What do the world’s religions teach about polygamy, for and against? – GetReligion


Polygamy has been opposed by Christianity throughout history, however it exists indisputably in lands dominated by the world’s second-largest religion, Islam. Most other nations consider it against the law. The UN Human Rights Commission expresses moral disgust and calls for abolition, arguing that legal polygamy violates “women’s dignity.”

Indigenous religion, which incorporates polygamy, continues in some parts of Africa. South Africa allows this not just for the Muslim minority, but for many who uphold their traditional cultures, resembling former Zulu president Jacob Zuma who has 4 wives. Contemporary India forbids polygamy, even though it was a part of the Hindu tradition, but likewise allows Muslims to accomplish that.

In US history, the hostility was so great that, in 1856, the headline statement of the primary congress of the newly born Republican Party was that Congress must “ban these twin relics of barbarism, polygamy, and slavery within the territories.” After all, over time, opposition to slavery led to an unimaginable slaughter throughout the Civil War.

A long time later, after america Supreme Court rejected the claims of the Utah-based Church of Jesus Christ of Latter-day Saints, unprecedented federal repression forced the religion to suspend teaching in regards to the polygamy of Prophet Joseph Smith, Jr., and his successors. The principle of LDS monogamy continues to this present day, even where polygamy is permitted by secular law, while small factions of sects still retain Smith’s original doctrine.

Multiple marriages were as old as monogamy, in response to a web-based dating site NowoczesnaPolygamia.comand particularly for men of power and wealth. The surviving inscriptions indicating the existence of the practice in central-eastern Mesopotamia and Assyria date from around 2000 BCE

This is identical general timeframe for Abraham, the spiritual ancestor of Judaism, Christianity, and Islam, who took three wives (see Genesis 16: 1, 16: 3, 25: 1). Jacob, Moses, and King David were amongst the subsequent biblical polygamists. King Solomon exaggerated taking 700 wives (1 Kings 11: 3). Within the “Levirite marriage” (see Deuteronomy 25: 5-10), a married man has already been commanded to marry his sister-in-law if the brother dies and the widow doesn’t have a son to support her.

In later Jewish history, polygamy was tolerated but never widespread, declined, after which categorically banned a thousand years ago by the nice medieval sage Gershom ben Judah, also often known as Rabbeinu Gershom. His policies later ruled the European Ashkenazi branch while polygamy persevered among the many Sephardic Jews of the Middle East.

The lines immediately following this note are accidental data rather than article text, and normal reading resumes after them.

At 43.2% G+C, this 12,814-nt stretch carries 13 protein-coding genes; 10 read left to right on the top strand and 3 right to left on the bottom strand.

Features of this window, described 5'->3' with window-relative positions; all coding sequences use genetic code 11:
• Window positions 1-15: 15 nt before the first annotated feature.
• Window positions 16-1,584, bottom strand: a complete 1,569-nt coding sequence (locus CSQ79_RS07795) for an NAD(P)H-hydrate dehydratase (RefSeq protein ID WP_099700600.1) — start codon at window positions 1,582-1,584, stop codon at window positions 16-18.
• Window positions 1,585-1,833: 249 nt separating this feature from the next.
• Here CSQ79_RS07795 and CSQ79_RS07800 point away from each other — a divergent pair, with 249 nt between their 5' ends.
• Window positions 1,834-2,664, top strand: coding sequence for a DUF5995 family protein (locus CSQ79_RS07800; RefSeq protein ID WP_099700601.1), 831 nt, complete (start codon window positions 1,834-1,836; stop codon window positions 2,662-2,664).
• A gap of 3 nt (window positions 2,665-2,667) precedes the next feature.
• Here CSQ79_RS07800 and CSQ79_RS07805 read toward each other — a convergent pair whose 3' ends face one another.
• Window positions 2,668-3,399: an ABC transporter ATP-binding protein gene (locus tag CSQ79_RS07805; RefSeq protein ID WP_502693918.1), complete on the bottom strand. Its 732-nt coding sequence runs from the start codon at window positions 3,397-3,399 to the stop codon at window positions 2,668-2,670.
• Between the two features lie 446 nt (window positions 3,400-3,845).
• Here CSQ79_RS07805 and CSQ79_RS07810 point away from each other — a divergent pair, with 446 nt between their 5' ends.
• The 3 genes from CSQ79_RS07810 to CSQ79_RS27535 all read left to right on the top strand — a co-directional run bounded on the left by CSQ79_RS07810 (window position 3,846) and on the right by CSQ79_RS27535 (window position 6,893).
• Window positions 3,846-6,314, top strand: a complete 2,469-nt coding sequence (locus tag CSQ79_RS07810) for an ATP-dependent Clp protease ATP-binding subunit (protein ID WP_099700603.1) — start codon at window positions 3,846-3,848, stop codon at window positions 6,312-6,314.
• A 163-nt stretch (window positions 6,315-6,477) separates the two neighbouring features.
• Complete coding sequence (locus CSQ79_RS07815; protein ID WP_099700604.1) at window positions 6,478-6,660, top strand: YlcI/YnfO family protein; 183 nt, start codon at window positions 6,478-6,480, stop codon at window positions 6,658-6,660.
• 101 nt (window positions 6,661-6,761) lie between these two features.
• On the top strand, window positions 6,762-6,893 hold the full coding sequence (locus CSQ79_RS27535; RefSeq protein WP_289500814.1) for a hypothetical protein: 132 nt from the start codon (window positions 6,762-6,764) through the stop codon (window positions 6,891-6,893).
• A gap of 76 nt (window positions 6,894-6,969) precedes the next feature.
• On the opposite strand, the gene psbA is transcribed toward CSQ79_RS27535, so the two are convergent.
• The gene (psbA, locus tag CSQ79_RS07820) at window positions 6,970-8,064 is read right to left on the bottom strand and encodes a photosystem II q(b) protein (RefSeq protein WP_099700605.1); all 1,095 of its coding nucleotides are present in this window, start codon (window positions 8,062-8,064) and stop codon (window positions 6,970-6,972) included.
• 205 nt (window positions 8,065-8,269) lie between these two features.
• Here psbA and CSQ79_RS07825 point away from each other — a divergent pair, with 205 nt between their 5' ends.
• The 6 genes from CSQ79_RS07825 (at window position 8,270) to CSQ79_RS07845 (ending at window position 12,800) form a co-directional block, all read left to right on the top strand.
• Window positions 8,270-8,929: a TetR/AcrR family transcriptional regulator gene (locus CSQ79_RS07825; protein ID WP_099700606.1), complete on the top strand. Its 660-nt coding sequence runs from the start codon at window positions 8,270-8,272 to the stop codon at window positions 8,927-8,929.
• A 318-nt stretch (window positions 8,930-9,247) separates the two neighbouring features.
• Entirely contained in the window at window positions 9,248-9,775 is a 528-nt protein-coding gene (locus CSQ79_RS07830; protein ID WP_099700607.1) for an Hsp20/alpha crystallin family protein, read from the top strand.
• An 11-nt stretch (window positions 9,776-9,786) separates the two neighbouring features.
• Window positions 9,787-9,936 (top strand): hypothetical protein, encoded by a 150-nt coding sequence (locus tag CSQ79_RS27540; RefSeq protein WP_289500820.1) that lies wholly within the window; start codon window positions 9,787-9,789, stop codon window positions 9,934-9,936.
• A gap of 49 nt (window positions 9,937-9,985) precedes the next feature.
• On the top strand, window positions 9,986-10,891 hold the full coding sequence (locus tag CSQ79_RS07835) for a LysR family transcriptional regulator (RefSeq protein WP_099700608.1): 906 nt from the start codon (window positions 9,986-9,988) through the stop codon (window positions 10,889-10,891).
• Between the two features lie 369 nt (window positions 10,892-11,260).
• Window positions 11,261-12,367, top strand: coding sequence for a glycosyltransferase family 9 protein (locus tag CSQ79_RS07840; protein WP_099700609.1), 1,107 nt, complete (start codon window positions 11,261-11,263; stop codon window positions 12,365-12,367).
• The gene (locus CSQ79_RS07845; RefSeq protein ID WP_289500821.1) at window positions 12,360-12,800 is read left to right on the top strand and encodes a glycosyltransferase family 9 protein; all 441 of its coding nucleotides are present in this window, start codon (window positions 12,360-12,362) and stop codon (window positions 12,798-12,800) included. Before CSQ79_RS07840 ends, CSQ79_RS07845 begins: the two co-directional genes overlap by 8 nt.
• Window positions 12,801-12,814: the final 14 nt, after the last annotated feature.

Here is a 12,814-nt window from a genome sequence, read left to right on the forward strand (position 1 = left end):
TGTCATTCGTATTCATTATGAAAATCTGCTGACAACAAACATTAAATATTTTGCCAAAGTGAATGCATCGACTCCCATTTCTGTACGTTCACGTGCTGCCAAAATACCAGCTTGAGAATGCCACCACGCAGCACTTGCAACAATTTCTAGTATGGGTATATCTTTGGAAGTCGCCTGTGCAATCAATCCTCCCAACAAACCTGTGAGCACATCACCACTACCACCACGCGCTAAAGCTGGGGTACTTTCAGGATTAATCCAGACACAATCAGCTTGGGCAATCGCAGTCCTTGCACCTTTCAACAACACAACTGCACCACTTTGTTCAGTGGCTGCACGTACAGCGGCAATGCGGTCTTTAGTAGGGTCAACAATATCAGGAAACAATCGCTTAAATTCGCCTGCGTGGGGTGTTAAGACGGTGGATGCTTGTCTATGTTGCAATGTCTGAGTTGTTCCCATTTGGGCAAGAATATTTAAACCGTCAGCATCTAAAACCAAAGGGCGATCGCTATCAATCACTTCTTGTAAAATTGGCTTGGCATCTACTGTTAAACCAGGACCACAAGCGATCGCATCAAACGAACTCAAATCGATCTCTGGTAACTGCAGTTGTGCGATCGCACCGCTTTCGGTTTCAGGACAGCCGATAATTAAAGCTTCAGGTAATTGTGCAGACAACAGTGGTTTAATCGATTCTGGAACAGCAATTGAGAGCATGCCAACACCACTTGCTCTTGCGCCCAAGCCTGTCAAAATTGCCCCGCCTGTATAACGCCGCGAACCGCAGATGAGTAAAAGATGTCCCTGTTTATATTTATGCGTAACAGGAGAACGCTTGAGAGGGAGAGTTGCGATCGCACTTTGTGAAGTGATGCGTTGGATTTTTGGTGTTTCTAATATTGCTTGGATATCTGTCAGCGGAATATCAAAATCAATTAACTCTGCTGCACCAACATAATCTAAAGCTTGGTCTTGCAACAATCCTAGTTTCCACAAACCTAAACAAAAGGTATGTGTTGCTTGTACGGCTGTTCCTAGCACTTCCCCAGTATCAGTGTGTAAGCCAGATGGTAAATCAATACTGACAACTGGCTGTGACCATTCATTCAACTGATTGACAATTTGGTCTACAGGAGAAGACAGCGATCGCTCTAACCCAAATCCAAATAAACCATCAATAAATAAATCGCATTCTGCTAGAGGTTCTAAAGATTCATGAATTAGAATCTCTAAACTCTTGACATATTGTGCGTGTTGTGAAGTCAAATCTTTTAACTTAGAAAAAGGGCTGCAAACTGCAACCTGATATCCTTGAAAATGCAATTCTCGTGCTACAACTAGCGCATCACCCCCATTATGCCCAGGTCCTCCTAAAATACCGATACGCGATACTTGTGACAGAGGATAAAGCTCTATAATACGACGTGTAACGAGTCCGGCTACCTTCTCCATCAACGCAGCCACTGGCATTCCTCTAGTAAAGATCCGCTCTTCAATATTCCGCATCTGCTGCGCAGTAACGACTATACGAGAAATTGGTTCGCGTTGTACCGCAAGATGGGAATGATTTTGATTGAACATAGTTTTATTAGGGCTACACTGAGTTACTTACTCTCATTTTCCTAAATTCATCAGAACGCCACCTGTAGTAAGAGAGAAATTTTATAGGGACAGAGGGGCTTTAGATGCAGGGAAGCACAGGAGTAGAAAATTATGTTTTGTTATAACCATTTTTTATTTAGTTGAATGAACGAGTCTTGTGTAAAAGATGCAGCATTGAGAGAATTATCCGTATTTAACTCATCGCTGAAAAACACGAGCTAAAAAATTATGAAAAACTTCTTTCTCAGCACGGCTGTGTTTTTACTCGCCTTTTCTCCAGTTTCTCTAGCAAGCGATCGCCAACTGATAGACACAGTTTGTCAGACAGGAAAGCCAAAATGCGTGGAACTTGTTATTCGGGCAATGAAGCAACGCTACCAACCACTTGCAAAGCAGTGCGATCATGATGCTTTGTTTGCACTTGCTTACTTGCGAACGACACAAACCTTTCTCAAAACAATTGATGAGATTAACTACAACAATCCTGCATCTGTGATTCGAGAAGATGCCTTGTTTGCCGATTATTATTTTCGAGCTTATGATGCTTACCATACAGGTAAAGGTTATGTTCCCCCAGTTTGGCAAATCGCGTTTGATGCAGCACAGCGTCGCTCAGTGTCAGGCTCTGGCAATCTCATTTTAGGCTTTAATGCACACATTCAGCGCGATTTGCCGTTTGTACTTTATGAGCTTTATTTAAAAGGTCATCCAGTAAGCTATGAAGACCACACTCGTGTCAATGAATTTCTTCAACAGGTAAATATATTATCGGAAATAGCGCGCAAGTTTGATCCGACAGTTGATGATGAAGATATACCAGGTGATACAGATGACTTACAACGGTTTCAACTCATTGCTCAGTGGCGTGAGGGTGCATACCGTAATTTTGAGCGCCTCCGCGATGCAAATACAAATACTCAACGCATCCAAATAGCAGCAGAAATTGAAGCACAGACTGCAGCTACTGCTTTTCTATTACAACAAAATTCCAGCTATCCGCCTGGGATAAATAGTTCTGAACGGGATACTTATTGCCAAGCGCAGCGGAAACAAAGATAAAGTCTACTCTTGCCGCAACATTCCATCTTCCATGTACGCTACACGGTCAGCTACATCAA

The mentioned above Post article reports that modern Israel forbids polygamy, but normally doesn’t implement the law amongst Bedouins. Ancient Judaism too heter meah rabbonim the practice still allows a husband whom the primary wife refuses Get (divorce decree) to acquire the consent of 100 rabbis to live individually from her and marry a second wife. Famous actress Shuli Rand did it last 12 months. About 15 of the 80 such applications are awarded annually, Post says. It’s controversial that wives cannot enjoy this privilege.

The teaching of Islam comes from the Koran (4: 3): “… marry the ladies you want, two, three or 4, but should you are afraid that you simply can’t be fair, then just one or what your right hand has . You usually tend to avoid injustice. “

While justice is a divine imperative, the Encyclopedia of Religions (1987) states that “conflict between wives may be very common in Islamic countries.” Interestingly, the limitation to 4 was a previous advice in ancient Judaism. Muslim commentators say the restriction to 4 (although the Prophet Muhammad had 11 wives) has overcome the excesses of marriage in pre-Islamic Arabia. The biblical “right hands” referred to the taking of slave wives, who had less financial rights.

Why polygamy?

CONTINUE READING:What do the world’s religions consider in polygamy, for and against? “by Richard Ostling.

FIRST IMAGE: Shows an image with the query, “Do Solomon’s Tons of Wives Mean that the Bible promotes polygamy?” posted to Answers to difficult questions website.

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